Young got into nine games, but was just 13-for-22 for 156 yards (average of just 17.3), with one passing touchdown.
As a true freshman, Tagovailoa played in eight games and completed 49 of 77 passes for 636 yards, with 11 touchdowns and just two interceptions.
However, he was also coming off leading the second-half comeback in the overtime win against Georgia in the national championship game, plus, and this might be the key, had the same offensive coordinator, Mike Locksley.
As a sophomore, Tagovailoa was 245 of 355 for 3,966 yards, 43 touchdown passes vs. six picks, and a passer rating of 199.4 while finishing second for the Heisman Trophy. Yet he still had to grow into the role. During his first start against Louisville, he was 12-for-16 for 226 yards (with three touchdowns, two passing).
Could Young post comparable numbers? Sure, he has that kind of potential.
But he still has to earn it.
Miami is beginning to reclaim some of the lost swagger that the program used to be known for, but the No. 14 Hurricanes are still nowhere near what they used to be during their formidable years.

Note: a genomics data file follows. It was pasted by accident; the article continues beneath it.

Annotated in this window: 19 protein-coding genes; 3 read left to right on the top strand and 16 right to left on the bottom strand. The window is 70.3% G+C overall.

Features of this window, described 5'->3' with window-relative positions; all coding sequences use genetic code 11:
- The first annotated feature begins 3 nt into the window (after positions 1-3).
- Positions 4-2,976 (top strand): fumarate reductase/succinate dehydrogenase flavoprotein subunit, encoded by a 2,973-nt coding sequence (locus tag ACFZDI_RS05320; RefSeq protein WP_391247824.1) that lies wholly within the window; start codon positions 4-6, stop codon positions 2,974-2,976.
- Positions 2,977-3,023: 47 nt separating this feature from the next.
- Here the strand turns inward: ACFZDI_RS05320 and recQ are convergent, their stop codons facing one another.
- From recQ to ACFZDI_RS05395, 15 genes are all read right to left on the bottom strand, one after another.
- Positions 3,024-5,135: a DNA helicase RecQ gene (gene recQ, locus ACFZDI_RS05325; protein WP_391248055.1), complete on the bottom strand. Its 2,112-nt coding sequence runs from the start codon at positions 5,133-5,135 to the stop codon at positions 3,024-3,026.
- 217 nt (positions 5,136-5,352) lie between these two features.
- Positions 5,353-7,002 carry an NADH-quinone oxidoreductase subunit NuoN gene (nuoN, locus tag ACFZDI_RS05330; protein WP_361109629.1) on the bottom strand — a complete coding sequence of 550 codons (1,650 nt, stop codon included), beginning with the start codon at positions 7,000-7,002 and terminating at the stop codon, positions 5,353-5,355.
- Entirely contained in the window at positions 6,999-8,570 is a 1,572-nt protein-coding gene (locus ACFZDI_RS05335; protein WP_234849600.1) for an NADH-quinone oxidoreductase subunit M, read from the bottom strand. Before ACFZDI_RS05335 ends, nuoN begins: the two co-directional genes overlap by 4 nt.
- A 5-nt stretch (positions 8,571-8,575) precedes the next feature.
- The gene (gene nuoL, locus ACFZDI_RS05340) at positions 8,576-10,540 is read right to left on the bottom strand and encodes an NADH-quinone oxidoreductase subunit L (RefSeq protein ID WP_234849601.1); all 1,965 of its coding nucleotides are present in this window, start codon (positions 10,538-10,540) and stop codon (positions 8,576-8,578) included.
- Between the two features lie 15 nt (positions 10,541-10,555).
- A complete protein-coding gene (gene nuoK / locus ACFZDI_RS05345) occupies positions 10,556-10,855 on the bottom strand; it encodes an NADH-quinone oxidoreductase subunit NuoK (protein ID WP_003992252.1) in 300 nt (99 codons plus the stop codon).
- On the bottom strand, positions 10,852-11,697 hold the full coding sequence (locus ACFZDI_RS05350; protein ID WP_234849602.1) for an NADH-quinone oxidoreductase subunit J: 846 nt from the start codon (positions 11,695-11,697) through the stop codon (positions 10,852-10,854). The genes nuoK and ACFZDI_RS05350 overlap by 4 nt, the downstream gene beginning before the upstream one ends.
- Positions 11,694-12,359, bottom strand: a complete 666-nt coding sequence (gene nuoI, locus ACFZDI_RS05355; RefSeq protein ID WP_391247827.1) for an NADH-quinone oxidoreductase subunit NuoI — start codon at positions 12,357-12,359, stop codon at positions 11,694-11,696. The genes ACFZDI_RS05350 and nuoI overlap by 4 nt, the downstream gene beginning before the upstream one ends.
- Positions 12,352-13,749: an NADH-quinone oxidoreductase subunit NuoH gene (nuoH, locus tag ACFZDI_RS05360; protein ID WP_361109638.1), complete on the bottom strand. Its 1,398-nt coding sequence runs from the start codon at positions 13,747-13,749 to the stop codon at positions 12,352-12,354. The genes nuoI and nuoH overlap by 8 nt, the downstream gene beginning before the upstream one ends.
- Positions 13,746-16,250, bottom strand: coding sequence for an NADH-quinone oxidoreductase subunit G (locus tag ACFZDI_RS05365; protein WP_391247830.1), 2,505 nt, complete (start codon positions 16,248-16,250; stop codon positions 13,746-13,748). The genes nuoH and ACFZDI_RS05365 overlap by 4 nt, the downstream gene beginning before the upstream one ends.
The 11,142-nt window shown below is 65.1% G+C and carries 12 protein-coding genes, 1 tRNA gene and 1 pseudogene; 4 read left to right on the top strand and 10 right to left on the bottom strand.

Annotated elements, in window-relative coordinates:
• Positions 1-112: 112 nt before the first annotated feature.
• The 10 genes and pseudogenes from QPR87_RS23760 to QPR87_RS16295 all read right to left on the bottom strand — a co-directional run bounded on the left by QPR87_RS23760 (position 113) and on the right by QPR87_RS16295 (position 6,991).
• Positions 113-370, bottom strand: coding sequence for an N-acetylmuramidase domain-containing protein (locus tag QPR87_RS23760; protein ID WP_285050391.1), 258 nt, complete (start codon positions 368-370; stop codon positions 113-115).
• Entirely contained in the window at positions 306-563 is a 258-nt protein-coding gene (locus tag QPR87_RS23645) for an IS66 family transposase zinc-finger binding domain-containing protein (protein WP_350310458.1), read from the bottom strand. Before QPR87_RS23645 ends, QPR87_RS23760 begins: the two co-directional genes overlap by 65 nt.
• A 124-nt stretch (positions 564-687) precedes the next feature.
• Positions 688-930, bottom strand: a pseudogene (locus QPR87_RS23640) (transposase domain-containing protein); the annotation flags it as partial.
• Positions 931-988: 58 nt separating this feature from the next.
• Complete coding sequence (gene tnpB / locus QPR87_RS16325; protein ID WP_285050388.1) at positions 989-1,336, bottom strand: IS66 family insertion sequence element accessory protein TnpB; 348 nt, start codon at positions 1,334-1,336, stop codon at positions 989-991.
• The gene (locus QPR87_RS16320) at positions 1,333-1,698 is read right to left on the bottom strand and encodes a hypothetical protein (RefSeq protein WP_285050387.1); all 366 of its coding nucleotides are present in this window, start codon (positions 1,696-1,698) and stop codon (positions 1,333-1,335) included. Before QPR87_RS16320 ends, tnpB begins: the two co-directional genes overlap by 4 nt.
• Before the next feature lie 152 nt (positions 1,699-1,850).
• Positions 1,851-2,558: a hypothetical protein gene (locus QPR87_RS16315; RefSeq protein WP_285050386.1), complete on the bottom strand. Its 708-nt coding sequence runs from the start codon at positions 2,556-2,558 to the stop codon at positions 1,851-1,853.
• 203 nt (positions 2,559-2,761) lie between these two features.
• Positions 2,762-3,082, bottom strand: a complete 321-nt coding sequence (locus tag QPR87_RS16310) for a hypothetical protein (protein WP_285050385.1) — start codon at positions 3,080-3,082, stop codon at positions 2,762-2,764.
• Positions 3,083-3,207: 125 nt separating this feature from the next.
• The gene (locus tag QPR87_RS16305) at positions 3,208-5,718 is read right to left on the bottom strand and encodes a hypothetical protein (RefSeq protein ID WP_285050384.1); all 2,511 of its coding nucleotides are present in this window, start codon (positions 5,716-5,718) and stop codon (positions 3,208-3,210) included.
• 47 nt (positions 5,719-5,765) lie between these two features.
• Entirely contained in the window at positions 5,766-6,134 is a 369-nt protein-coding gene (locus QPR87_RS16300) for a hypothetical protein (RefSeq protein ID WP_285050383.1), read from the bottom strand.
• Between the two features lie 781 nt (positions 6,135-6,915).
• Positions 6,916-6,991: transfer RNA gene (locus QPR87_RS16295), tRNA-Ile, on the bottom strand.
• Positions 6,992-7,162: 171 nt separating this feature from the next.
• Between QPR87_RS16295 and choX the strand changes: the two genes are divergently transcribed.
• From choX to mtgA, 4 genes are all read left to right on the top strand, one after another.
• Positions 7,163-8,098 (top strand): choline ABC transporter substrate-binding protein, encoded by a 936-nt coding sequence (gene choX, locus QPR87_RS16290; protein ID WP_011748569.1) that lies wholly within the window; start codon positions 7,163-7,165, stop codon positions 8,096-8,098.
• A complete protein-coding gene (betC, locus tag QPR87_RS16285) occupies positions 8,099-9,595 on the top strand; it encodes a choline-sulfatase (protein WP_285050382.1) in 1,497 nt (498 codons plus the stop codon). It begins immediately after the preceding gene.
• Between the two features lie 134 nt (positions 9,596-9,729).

For example, earlier this week defensive line coach Jess Simpson said Alabama's offensive line last season "was probably" the best in college football history.
That's a long way from what wide receiver Lamar Thomas said before the national championship meeting in 1993 Sugar Bowl. It included:
“It’s just a ‘Cane thing,” he said about Miami's trademark trash-talking. “Those boys from Alabama should just come in and be quiet and try to play football. They shouldn’t come out and try to keep up with the way we talk.”
Of course, Alabama ended up thumping Miami and essentially ended the Hurricanes' dynasty. It spanned three coaches.
When former Alabama assistant coach Howard Schnellenberger was hired in 1979, the Hurricanes were coming off a decade in which they had six head coaches and nine losing seasons. After shocking Nebraska in the 1984 Orange Bowl, 31-30, to win the program’s first national championship, he left for the United States Football League.
Jimmy Johnson (52-9) and Dennis Erickson (63-9) followed and continued one of greatest runs in college football.
From 1987-91, Miami won three national titles and missed a fourth by a point due to a controversial 31-30 loss to Notre Dame. During those five seasons, the Hurricanes went 56-4 and were considered both the giants and outlaws of the sport. For example, in 1989, the Hurricanes didn’t allow a touchdown for one 10-quarter stretch, held six opponents without a touchdown and allowed 9.3 points per game.